Steel base, painted, gets plastic drip tray insert, with chrome steel "grid" 1975-1983
(Steel base becomes available in chrome, brass and copper 1978+)
Steel base, chrome, brass, or painted, with plastic drip tray, plastic tray "grille," and dread "screw hole" through drip tray to attach plastic sub-base, 1984-2007
Steel base, removed tray screw hole, sub-base attaches under, 2008+
SUB-BASE: Blue rubber, early 1961
Black rubber, 1961-1984
Black ABS plastic, screwed from top through drip tray, 1985-2007
Black ABS plastic, attached with screw from underneath, 2008+
SWITCH: Metal two-way toggle, with "red" minimo/massimo labeling, 1962-1973
White plastic three-way rocker switch (finally an "off!") with chrome trim, "-" & "=" graphics, 1974-1977
Red (power) and White (hi/lo) plastic rocker switches, with "I" and "II" graphics, 1978
Red (power) and White (hi/lo) plastic rocker switches, with "-" & "=" graphics, 1979- 1991
Red and white plastic rocker switches, power on/off and heat on/off (with addition of pressurestat) 1992
SUB-BASE: Black rubber 1978-1983
Black ABS plastic, attaches with screw through drip tray, 1984-2007
Black ABS plastic attaches from underneath, 2008+
SWITCH: White plastic rocker switch, with red "on/off" power light, on some early 1978s
Single red on/off switch, 1978-1997
Single green on/off switch, 1998+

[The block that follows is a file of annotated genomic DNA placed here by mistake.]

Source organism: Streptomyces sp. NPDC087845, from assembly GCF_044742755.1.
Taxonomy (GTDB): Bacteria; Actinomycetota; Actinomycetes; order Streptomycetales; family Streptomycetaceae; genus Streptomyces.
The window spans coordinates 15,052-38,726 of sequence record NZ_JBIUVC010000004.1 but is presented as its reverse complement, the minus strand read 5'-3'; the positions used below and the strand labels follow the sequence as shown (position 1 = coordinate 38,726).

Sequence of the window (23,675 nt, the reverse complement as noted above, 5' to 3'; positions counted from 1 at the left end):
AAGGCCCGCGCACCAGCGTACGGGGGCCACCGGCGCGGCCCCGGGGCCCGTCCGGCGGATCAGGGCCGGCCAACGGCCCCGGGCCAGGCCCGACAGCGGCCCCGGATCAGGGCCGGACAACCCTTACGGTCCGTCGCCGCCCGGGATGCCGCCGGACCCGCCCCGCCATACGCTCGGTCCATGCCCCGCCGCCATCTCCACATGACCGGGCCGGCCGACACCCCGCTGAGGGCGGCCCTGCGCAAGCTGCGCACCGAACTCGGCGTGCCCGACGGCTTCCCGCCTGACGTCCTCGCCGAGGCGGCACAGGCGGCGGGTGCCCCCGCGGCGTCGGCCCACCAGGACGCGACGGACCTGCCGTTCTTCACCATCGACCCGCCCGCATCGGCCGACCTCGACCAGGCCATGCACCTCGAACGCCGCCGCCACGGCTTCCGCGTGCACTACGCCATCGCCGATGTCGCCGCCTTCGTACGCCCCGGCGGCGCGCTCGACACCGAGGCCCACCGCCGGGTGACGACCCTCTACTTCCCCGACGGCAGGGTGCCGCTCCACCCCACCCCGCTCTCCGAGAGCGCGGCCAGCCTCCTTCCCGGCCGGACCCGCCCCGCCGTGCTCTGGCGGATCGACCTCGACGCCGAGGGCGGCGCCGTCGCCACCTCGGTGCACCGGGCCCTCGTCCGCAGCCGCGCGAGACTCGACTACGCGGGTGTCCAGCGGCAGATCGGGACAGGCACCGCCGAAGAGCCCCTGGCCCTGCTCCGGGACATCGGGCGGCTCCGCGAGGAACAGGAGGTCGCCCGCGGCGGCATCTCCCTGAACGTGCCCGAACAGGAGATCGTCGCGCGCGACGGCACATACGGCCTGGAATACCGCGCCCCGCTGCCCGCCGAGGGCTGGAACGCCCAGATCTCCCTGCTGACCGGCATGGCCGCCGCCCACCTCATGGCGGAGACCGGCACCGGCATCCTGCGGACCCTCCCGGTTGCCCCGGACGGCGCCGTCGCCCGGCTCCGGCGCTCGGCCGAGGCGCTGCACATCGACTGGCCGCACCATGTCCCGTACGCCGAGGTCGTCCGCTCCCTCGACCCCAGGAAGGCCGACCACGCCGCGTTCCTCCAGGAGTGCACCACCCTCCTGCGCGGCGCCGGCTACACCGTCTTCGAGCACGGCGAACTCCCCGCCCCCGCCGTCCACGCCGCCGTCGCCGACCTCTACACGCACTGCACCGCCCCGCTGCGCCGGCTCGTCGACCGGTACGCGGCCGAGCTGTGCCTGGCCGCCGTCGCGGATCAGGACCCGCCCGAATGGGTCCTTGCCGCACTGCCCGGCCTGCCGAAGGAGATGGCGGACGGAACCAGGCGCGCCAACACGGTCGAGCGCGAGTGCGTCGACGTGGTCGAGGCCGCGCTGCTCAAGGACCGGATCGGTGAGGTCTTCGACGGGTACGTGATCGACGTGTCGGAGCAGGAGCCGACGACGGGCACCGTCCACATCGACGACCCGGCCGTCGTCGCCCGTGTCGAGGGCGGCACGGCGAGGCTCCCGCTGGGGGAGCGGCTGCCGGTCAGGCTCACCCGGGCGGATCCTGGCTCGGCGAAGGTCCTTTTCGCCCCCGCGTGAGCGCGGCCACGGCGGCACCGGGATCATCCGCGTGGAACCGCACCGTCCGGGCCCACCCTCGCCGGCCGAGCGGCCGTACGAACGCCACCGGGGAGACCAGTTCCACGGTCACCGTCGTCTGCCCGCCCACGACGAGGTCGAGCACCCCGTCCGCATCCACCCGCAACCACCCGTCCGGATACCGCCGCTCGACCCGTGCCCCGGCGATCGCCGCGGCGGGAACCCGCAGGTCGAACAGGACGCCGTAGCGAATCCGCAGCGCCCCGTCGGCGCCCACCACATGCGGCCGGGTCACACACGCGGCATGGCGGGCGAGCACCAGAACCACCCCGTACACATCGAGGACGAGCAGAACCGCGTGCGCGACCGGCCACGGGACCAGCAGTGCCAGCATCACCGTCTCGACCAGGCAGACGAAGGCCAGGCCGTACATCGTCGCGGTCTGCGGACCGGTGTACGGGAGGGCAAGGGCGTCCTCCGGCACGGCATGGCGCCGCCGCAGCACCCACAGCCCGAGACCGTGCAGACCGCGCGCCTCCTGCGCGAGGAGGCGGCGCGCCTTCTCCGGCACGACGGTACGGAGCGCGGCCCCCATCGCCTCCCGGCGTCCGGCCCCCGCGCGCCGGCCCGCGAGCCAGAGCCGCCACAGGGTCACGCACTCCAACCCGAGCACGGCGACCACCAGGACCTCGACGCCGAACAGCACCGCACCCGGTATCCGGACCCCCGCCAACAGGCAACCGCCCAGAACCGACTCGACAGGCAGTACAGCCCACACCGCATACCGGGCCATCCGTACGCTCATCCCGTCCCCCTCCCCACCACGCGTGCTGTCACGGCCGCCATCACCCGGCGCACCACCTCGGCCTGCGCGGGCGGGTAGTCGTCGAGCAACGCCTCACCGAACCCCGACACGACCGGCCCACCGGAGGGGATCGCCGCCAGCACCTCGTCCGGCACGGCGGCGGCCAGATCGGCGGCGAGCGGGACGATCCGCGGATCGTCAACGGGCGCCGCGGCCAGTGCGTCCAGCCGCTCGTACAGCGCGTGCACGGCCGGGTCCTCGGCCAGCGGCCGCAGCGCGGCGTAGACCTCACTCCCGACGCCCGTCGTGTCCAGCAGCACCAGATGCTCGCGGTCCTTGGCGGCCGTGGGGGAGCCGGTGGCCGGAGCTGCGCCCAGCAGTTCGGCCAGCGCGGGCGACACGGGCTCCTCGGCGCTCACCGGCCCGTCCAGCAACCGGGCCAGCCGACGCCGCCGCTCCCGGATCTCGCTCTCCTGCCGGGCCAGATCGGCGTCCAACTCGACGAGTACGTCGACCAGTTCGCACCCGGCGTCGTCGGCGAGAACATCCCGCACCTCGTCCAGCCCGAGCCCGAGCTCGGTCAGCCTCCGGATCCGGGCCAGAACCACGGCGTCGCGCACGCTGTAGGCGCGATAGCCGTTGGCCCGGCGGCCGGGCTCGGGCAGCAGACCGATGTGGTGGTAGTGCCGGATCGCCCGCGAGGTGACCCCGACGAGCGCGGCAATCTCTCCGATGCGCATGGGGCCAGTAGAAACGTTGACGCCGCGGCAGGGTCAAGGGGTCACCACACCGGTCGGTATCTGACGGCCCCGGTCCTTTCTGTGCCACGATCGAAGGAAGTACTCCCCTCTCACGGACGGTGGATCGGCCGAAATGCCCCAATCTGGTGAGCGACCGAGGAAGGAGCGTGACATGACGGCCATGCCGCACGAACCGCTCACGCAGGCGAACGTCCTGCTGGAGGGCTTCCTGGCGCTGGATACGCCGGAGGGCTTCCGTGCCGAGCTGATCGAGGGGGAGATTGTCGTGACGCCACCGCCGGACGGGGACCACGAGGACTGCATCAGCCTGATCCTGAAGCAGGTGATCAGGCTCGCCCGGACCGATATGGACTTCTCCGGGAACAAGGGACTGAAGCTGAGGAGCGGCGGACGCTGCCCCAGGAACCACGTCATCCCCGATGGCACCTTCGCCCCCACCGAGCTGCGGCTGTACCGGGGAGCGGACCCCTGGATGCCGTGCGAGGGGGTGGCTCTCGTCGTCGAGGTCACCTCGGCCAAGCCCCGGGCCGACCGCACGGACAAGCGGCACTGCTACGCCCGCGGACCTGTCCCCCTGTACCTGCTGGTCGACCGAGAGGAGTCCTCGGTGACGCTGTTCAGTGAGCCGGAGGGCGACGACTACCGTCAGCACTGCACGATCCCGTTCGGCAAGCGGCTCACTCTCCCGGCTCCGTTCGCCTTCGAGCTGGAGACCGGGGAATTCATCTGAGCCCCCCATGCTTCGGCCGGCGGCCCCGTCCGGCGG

DETAILED MACHINE CHANGES, EUROPICCOLA
1961- Initial year characterized by no sight glass on the boiler. A shallow "drip tray" indent is stamped into base (with no drip tray "grid.") A two position metal toggle switch controls the dual heating element, "minimo" denotes 200 watt element on, "massimo" the 600 watt one. There is no off position! Chrome boiler cap with female internal threads, and black plastic knob. The boiler (brass) had a brass sleeve insert, with the shower screen attached, which was screwed into the boiler bore with a special factory tool, making changing the screen or
seals difficult and/or expensive. The chrome plated brass group was fixed from inside the boiler. The aluminum base had a "hammered" effect silverish paint job. The rubber sub-base
was blue. The first 400 or so Europiccolas had a silver metal logo on the front of the base, after
which Pavoni went to a decal sticker. The 49mm portafilter had a left hand thread design. Serial #1-1100.
1962- Added the sight glass, with a chromed bolt on top. Black rubber sub-base. #1101-2500.
1963- Covered the top of sight glass with chrome "shroud." #2501-5000